Firearms. Search and Seizure, Exigent circumstances. Constitutional Law, Search and seizure.
A District Court judge erred in granting a criminal defendant's pretrial motion to suppress a firearm that had been seized by police during a warrantless search of an apartment, where the police entry into the apartment was justified, given that they had reasonable grounds to believe that an emergency existed and that lives were in danger, based on information from an identified citizen that an individual at the apartment had displayed a loaded firearm, had announced that he had been hired to kill someone, and had placed the firearm under a pillow; and where the police officer's seizure of the loaded gun from its location under the pillow was reasonable in the circumstances. [563-564]
COMPLAINT received and sworn to in the Chelsea Division of the District Court Department on August 3, 2007.
A pretrial motion to suppress evidence was heard by Jonathan Brant, J.
An application for leave to prosecute an interlocutory appeal was allowed by Francis X. Spina, J., in the Supreme Judicial Court for the county of Suffolk, and the appeal was reported by him to the Appeals Court.
Kathleen Celio, Assistant District Attorney, for the Commonwealth.
David F. Segadelli for the defendant.
SMITH, J. On August 3, 2007, a three-count criminal complaint was issued by the Chelsea Division of the District Court Department, charging the defendant, Vladimir Samuel, with possession of a firearm without a firearm identification card, carrying a firearm without a license, and carrying a loaded firearm without a license.
On February 28, 2009, the defendant filed a motion to suppress the firearm that had been seized on the ground that the police had conducted a warrantless search. Following a hearing, a District Court judge allowed the suppression motion. The Commonwealth's motion for reconsideration was denied, and a single justice of the Supreme Judicial Court granted the Commonwealth's application for interlocutory review of the District Court judge's order pursuant to Mass.R.Crim.P. 15(a)(2), as appearing in 422 Mass. 1501 (1996).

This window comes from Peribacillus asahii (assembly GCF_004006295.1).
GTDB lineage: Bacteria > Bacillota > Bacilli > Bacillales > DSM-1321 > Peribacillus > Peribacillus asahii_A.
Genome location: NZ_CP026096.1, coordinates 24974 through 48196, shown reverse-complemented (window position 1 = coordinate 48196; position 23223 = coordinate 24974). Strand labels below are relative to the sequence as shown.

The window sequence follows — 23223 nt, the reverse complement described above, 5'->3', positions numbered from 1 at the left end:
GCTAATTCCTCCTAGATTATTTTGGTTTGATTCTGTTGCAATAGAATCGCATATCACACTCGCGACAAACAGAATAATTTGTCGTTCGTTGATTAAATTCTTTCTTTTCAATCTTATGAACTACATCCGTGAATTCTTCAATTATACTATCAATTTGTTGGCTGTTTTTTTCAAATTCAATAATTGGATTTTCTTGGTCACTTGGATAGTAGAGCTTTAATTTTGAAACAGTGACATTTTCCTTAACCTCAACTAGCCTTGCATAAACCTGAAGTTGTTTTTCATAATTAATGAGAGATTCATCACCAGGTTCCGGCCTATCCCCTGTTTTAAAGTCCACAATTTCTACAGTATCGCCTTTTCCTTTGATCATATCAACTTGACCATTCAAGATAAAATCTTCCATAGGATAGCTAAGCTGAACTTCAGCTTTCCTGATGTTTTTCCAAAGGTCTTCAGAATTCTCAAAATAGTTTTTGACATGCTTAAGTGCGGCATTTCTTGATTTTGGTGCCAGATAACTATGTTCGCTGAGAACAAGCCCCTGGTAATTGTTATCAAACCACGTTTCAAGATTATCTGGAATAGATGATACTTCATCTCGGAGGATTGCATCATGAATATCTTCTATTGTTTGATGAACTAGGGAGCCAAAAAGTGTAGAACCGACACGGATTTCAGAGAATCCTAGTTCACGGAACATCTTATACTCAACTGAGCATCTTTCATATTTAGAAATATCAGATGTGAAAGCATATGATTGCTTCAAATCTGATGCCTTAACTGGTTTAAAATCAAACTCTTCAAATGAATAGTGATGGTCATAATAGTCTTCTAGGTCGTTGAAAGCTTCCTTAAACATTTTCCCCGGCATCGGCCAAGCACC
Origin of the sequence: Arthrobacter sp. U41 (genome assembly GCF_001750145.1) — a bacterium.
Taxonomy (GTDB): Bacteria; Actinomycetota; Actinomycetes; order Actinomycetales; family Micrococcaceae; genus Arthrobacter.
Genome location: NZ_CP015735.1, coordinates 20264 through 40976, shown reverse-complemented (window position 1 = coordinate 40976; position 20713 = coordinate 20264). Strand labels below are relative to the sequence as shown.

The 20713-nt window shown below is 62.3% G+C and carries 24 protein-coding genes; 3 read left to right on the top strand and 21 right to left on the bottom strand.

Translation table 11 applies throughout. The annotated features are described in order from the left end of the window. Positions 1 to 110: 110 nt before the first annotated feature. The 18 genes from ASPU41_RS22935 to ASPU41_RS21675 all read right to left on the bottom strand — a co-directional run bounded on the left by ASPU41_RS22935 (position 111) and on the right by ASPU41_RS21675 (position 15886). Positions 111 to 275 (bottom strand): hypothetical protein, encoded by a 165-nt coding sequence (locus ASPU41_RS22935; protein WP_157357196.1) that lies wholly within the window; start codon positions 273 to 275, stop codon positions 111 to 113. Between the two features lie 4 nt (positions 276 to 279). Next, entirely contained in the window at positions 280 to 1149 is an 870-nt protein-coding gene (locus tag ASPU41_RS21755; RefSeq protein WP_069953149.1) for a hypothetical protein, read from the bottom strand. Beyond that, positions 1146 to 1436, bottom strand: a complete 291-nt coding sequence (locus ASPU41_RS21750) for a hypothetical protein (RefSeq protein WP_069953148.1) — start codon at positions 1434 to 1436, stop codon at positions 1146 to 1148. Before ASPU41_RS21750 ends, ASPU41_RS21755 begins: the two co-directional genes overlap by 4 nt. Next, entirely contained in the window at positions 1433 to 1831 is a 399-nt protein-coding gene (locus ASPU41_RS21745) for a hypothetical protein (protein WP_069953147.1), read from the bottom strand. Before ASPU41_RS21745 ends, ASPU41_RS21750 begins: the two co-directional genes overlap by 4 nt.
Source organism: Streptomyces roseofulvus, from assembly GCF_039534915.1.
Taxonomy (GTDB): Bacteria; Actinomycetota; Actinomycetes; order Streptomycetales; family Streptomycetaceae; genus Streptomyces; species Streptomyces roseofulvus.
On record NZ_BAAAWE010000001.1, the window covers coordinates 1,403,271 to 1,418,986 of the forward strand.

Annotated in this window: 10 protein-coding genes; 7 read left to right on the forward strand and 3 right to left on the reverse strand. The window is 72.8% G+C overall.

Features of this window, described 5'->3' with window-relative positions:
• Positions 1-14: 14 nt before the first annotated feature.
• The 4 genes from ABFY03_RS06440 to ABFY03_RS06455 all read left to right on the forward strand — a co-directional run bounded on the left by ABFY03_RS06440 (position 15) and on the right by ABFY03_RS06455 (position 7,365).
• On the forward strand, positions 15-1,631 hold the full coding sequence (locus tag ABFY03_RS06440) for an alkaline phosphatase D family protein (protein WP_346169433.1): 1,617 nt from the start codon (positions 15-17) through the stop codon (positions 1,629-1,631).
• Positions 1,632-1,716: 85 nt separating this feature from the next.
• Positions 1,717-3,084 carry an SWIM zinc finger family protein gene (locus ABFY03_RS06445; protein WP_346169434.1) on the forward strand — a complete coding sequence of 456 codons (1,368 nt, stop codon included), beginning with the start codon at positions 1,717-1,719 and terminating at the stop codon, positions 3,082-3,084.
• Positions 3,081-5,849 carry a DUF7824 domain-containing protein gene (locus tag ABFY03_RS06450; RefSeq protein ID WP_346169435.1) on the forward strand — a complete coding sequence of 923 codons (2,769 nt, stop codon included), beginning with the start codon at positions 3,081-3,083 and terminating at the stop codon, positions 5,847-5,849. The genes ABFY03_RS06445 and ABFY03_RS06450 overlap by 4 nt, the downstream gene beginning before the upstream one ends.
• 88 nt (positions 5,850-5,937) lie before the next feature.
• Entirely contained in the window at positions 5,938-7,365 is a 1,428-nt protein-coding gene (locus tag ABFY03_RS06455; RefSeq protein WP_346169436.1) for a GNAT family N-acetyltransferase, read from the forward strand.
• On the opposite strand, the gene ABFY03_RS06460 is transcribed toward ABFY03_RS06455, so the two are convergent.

We summarize the judge's findings of fact, supplemented with uncontested testimony adduced at the evidentiary hearing. Commonwealth v. Isaiah I., 448 Mass. 334 , 337 (2007). [Note 1]
On August 2, 2006, at 11:45 P.M., Officer Edwin Hernandez of the Chelsea police department was working at the front desk when he received a telephone call from a Spanish-speaking man. The caller identified himself to Officer Hernandez and stated that he was at 262 Maple Street, apartment 1, in Chelsea. [Note 2] He stated that there were persons in a room with him, including a black male sitting on a couch. That individual had displayed a handgun, showed it was loaded, and told the caller and others in the room that he had been hired to kill someone. He then placed the firearm under a pillow on the couch where he was sitting. The caller told Officer Hernandez that he was afraid for his safety. Officer Hernandez dispatched several Chelsea police officers to the address given by the caller and told them that the caller was in the apartment with the suspect. They knocked on the apartment door, and a resident of the apartment responded. [Note 3] The police asked the resident if they could enter the apartment in order to conduct a well-being check of the parties in the apartment. The resident gave the police permission to do so. The officers went directly to the back room of the apartment where they